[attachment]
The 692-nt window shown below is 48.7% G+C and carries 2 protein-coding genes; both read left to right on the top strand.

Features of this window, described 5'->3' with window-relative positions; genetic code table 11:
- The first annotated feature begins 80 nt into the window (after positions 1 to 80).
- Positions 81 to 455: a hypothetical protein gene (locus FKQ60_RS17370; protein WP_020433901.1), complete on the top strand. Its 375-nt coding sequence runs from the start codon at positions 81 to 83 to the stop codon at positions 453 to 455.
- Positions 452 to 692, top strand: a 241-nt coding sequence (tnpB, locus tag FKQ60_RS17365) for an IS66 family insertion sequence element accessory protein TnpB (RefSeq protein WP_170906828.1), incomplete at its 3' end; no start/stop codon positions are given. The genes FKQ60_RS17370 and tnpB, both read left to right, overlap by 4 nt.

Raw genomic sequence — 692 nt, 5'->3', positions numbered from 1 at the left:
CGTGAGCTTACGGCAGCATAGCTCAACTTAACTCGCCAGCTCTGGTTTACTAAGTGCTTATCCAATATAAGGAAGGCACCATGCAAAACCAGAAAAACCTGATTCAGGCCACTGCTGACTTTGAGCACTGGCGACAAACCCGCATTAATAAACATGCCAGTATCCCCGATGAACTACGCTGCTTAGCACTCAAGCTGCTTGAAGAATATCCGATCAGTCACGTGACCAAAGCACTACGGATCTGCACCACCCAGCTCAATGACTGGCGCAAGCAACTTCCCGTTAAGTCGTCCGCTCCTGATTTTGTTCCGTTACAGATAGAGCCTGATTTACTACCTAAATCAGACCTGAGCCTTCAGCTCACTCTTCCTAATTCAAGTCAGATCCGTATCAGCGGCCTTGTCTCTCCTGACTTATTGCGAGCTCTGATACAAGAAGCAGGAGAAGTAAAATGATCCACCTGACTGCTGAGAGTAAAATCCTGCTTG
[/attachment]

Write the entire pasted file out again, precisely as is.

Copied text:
The 692-nt window shown below is 48.7% G+C and carries 2 protein-coding genes; both read left to right on the top strand.

Features of this window, described 5'->3' with window-relative positions; genetic code table 11:
- The first annotated feature begins 80 nt into the window (after positions 1 to 80).
- Positions 81 to 455: a hypothetical protein gene (locus FKQ60_RS17370; protein WP_020433901.1), complete on the top strand. Its 375-nt coding sequence runs from the start codon at positions 81 to 83 to the stop codon at positions 453 to 455.
- Positions 452 to 692, top strand: a 241-nt coding sequence (tnpB, locus tag FKQ60_RS17365) for an IS66 family insertion sequence element accessory protein TnpB (RefSeq protein WP_170906828.1), incomplete at its 3' end; no start/stop codon positions are given. The genes FKQ60_RS17370 and tnpB, both read left to right, overlap by 4 nt.

Raw genomic sequence — 692 nt, 5'->3', positions numbered from 1 at the left:
CGTGAGCTTACGGCAGCATAGCTCAACTTAACTCGCCAGCTCTGGTTTACTAAGTGCTTATCCAATATAAGGAAGGCACCATGCAAAACCAGAAAAACCTGATTCAGGCCACTGCTGACTTTGAGCACTGGCGACAAACCCGCATTAATAAACATGCCAGTATCCCCGATGAACTACGCTGCTTAGCACTCAAGCTGCTTGAAGAATATCCGATCAGTCACGTGACCAAAGCACTACGGATCTGCACCACCCAGCTCAATGACTGGCGCAAGCAACTTCCCGTTAAGTCGTCCGCTCCTGATTTTGTTCCGTTACAGATAGAGCCTGATTTACTACCTAAATCAGACCTGAGCCTTCAGCTCACTCTTCCTAATTCAAGTCAGATCCGTATCAGCGGCCTTGTCTCTCCTGACTTATTGCGAGCTCTGATACAAGAAGCAGGAGAAGTAAAATGATCCACCTGACTGCTGAGAGTAAAATCCTGCTTG